Two of the best well known property portals in the UK have recently announced their statistics and traffic figures with relation to where website visitors are looking at buying property abroad in 2008.

TheMoveChannel and PropertyAbroad portals have both released their top ten property picks for 2008, based upon where their visitors are actively looking for homes abroad – and the findings are very interesting indeed.

Whilst many of the old favourites are still firmly embedded in the top ten, these sites, which are mainly used by individual buyers and investors rather than the corporate investor shark type purchaser (!), are also seeing that their visitors are becoming better informed about some of the bargain basement market opportunities out there at the moment.

Both TheMoveChannel and PropertyAbroad have America ranking very highly in terms of the nations most searched upon by their website visitors.  To some this may sound surprising, but when you consider the fact that the market has been in freefall across much of America for many months, and that the state of the market is far more serious than in the UK, you will begin to appreciate that there are certainly bargains to be found stateside.

Vendors are often in a position where they have to sell to avoid foreclosure and to cover their debts, what’s more, developers who have committed to large projects have to get their stock sold to avoid facing significant financial difficulties.  This all adds up to exciting times for buyers who have the cash and the readiness to buy immediately.  Prices are being cut, deals are being offered, and the wisest are buying now as values are depressed and there is eager enthusiasm to offer buyers whatever it takes to offload property stock.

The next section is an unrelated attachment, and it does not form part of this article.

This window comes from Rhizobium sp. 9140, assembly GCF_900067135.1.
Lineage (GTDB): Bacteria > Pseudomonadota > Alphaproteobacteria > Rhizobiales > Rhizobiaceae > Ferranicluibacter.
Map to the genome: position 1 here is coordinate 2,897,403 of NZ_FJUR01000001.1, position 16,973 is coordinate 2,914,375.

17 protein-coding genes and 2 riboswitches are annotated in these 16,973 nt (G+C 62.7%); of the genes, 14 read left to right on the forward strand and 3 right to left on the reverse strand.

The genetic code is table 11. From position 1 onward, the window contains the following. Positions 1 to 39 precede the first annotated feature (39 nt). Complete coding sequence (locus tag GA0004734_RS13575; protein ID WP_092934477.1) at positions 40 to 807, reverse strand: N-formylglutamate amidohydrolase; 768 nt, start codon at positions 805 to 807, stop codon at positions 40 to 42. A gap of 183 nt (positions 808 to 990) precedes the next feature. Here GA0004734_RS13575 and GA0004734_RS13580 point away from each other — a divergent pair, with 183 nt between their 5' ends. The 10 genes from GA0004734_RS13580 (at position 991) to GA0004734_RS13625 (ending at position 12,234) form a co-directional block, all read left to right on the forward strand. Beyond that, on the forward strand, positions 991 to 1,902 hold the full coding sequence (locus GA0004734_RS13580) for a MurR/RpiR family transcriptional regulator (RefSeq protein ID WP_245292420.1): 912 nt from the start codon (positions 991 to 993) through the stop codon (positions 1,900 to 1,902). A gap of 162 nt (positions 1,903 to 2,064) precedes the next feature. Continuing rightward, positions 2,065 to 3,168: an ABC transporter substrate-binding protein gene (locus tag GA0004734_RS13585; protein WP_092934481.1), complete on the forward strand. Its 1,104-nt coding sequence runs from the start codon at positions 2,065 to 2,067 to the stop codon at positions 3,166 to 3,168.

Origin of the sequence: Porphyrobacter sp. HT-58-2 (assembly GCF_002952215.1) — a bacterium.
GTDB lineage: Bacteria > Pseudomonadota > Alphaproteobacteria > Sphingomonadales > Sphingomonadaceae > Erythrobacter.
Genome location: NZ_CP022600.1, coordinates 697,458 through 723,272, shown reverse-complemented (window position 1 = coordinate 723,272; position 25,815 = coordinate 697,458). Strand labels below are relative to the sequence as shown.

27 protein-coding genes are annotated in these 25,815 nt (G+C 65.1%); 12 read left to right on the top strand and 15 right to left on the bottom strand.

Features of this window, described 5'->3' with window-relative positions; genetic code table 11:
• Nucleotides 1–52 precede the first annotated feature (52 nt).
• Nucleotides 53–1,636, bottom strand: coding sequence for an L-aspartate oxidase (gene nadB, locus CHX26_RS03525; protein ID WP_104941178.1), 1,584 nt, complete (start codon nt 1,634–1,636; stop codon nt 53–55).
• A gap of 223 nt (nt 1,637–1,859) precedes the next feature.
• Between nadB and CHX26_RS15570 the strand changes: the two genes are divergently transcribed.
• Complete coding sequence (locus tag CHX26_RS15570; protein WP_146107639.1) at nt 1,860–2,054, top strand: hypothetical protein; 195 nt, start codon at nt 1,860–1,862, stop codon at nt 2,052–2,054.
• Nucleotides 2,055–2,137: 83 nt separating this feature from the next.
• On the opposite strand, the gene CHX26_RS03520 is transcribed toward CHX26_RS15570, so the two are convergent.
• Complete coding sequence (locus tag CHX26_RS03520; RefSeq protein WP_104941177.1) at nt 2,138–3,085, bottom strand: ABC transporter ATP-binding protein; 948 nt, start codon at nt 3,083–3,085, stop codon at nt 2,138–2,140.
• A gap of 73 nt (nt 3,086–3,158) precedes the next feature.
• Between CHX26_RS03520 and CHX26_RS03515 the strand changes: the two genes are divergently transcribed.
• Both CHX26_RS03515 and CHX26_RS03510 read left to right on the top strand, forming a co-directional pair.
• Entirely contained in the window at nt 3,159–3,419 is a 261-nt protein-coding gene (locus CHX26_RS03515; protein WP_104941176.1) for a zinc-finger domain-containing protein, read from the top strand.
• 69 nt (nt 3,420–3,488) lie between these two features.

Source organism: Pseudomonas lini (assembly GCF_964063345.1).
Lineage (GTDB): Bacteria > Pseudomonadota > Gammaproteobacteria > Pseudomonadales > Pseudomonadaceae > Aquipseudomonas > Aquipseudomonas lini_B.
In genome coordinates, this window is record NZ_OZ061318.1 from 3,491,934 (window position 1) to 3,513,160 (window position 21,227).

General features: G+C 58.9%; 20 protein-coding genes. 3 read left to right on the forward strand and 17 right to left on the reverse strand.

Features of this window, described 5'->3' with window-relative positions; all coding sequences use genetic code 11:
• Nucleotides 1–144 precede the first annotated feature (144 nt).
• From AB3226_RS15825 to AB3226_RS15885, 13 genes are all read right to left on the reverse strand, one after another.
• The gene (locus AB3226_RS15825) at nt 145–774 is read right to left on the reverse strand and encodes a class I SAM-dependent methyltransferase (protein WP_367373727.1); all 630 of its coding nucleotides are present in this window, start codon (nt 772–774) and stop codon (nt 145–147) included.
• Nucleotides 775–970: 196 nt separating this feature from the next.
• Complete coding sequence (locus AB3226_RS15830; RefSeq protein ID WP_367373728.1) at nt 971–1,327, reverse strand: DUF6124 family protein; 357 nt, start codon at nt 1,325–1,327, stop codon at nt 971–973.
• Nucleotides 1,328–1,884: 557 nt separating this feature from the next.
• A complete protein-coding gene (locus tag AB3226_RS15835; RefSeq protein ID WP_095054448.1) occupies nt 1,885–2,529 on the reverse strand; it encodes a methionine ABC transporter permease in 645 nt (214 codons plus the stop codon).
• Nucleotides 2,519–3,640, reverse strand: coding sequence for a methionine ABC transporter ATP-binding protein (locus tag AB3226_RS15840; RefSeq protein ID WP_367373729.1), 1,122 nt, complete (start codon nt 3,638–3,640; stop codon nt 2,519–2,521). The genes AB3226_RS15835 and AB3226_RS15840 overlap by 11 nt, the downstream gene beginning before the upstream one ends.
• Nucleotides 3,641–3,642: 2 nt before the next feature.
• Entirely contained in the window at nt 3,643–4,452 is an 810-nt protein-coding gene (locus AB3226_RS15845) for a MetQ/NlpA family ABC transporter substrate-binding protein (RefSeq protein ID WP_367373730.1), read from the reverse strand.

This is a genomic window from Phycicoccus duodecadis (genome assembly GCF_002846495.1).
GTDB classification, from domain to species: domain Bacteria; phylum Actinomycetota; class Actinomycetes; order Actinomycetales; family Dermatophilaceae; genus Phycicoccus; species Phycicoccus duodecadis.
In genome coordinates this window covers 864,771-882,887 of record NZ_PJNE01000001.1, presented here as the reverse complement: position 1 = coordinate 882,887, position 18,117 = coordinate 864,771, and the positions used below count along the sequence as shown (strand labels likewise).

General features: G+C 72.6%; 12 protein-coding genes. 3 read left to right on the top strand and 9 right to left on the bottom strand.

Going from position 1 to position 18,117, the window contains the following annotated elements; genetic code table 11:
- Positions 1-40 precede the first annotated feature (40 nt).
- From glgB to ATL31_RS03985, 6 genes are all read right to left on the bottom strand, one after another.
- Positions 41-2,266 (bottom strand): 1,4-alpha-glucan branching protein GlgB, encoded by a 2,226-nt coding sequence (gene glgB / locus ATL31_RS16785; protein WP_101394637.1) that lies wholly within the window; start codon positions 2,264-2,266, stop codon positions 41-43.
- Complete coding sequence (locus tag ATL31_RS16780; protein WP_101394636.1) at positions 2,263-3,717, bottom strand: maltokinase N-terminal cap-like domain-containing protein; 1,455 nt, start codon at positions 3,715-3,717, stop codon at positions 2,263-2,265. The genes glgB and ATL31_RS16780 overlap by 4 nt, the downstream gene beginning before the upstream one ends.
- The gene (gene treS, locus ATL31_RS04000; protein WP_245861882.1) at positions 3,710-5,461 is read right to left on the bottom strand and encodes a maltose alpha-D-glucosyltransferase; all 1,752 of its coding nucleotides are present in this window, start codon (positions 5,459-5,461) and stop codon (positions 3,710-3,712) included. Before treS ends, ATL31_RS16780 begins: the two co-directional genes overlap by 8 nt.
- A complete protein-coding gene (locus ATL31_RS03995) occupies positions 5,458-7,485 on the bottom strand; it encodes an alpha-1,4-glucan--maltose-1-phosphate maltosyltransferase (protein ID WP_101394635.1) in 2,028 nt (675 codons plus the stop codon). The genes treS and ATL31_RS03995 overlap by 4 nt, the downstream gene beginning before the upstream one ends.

Other markets that are proving very popular in 2008 are the likes of Spain and Portugal.  Spain has been hitting the headlines for many of the same reasons that America has – i.e., the housing market there is in decline, developers are having to sell at reduced prices, and there are private vendors slashing the values of their real estate just to offload their homes.  Again, this is fantastic news for British buyers who have an appetite for a home abroad.

We’re not surprised to see Spain and Portugal so well embedded in the top ten from both property portals – this is because both nations are what we term ‘evergreen’ – i.e., they have everything going for them as lifestyle destinations, and Britons love the accessibility, fine weather, great way of life and general atmosphere in both Spain and Portugal.  This makes them top flight destinations for Brits wanting to escape the UK – either on holiday or permanently.  When prices are falling in Portugal and particularly in Spain, this gives Brits with the cash the ability to enter the market at a potentially knock down price.

Turkey, Cape Verde and Brazil are popular with PropertyAbroad visitors too – proving that getting good value for money is probably driving more buyers in 2008.  All three destinations are now well known for offering exceptionally good value for money, and all three are considered emerging property destinations where there is the opportunity to potentially profit from strong fundamentals which may well inflate the markets’ popularity over the longer term.

TheMoveChannel can add India and Germany into the mix – we do understand the appeal that India has – there is massive demand in certain Indian cities for rental accommodation for example, but we have never understood the appeal of Germany.  The nation’s property stock is overpriced, the property buying process is complicated and very expensive, yes there is demand, however Germany is bankrupt despite its protestations, and so we see no profitability in that market at all.  But hey, it’s just our opinion!

Otherwise we believe the findings from both portals to be very interesting indeed.  It shows that British would-be buyers are switched on when it comes to their choices, and that there remains broad interest in the market from both the lifestyle home seeker as well as the investor.